We are relying on millennials to save the world. And I’m not saying they have to do the piece of theatre that’s going to save the world; but even if it’s just entertainment, I want some ambition.

NK: And I think is also just because we have seen some—I wouldn’t say amazing, but definitely promising works by similar younger theatre companies. I mean, just something which we watched very recently and spoke about in a previous podcast was The Hawker by the Second Breakfast Company. Something which I watched two years ago was Journeys, part of the Platform Series by GenerAsia. I’ve seen a lot of the early Skinned Knees productions. There have been a lot of these younger theatre companies that have tried to do theatre that I would say really holds up quite well against some of the more established players. And at the moment, just purely based on this show, I’m not very sure what to make of this company.

And I don’t think we want to be discouraging because obviously what we want is to see a thriving and flourishing scene that involves an entire spectrum of arts makers. But I think they just need to really find their voice and really know what they want.

NS: Yeah, I would want to watch what they do next in a sense, because I feel like this is a company that has a lot of ideas and they need to kind of just refine them. You know, previously they did The Adventures of Abhijeet, which was staged at M1 Fringe. So you know that they want to say something. But I suppose they need to think about what exactly it is.

I feel like they need to commit to one or the other. Like do they want to go full millennial or do they want to go really, I don’t know, social-issue-commentary, which this production hinted at. And when you hint at something, you give people expectations that, oh, it might go there.

Um, so do they want to do that? Or if they want to do something halfway, kind of in the middle, then they have to work a bit harder to do it, I suppose.

ML: Yeah. If you don’t have anything to say, you’re relying on craft. That’s hard for young companies. I’d rather they have something to say, personally.

NS: I’m sure they have something to say; they need to figure out what exactly it is.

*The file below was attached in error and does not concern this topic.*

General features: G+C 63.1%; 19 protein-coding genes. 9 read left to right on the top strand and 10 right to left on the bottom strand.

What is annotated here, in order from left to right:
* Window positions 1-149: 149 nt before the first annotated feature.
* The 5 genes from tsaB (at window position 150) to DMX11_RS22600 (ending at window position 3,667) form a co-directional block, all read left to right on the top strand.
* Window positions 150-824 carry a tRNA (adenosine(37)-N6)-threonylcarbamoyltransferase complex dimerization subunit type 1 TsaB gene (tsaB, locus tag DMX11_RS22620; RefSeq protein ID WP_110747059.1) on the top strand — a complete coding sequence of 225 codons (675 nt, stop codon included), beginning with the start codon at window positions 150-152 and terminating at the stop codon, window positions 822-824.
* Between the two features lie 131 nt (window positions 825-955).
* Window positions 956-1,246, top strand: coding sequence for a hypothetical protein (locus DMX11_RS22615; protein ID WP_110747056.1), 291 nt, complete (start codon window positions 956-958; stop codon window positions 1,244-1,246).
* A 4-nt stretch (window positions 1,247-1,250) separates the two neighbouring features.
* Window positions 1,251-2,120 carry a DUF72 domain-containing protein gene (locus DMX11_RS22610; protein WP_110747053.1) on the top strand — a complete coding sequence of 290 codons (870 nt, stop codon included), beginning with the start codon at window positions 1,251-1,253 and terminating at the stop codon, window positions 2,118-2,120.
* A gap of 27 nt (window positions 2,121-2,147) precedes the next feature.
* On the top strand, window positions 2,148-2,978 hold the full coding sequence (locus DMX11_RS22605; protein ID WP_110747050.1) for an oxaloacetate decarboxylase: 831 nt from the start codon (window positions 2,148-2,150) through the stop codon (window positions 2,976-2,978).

ML: Yeah. That’s exactly what was frustrating, because underneath there, there must be something more important than this surface that got skimmed off for the play.

NS: Right. Well, you know what? I would say that it was a fun show.

NK: It was. It was. I did enjoy it, and I did like the moments of comedy that came up. There were some very nice little comic moments: there was a scene where they were trying to play hide and seek, and you had the goldfish trying to hide behind a little wooden beam…

ML: A two-inch thick wooden beam in the middle of the double window…

NK: You know, there were things like that. And there were obviously some slightly cruder sexual jokes, which admittedly did get a giggle or two, so, you know, there was humour, I’m not going to deny that.

ML: Those funny moments in a condensed skit would have been hilarious.

NS: Yeah, and I think the fact that they found an alternative venue to stage a show is actually pretty cool as well. You know, these younger companies, they might not be able to afford rent, so I really applaud that resourcefulness.

ML: Yeah, that was excellent.

NK: Just making it into a really casual… like a group of friends hanging out in an attic almost.

ML: And for what they were doing, the space worked. They worked the space fine.

NS: Yes, I thought they did quite well with the space.

And also during a time of like this COVID-19, they were measuring temperatures and all that. I really feel they are working hard to make this thing happen, you know? So I think that’s something to applaud them for. So yeah, thanks Patch and Punnet.

NK: Thank you. Yes. Look forward to what you come up with next.

NS: Yes, we do actually. We really do. Um, so we’ll see you next month where we’re going to look at another show—wait: a few shows… Well, we’ll figure it out and come back again next month. Thank you so much. Thanks guys.

ML: Thanks, bye-bye.

NK: Bye.

 

ArtsEquator Contributing Editor Matt Lyon has taught theatre at the School of the Arts Singapore since 2012. For 15 years, Matthew was editor of and a writer for the now-defunct review site The Flying Inkpot Theatre and Dance, and he has conducted workshops on theatre criticism for several local institutions.

Comments: 0

Your email address will not be published. Required fields are marked with *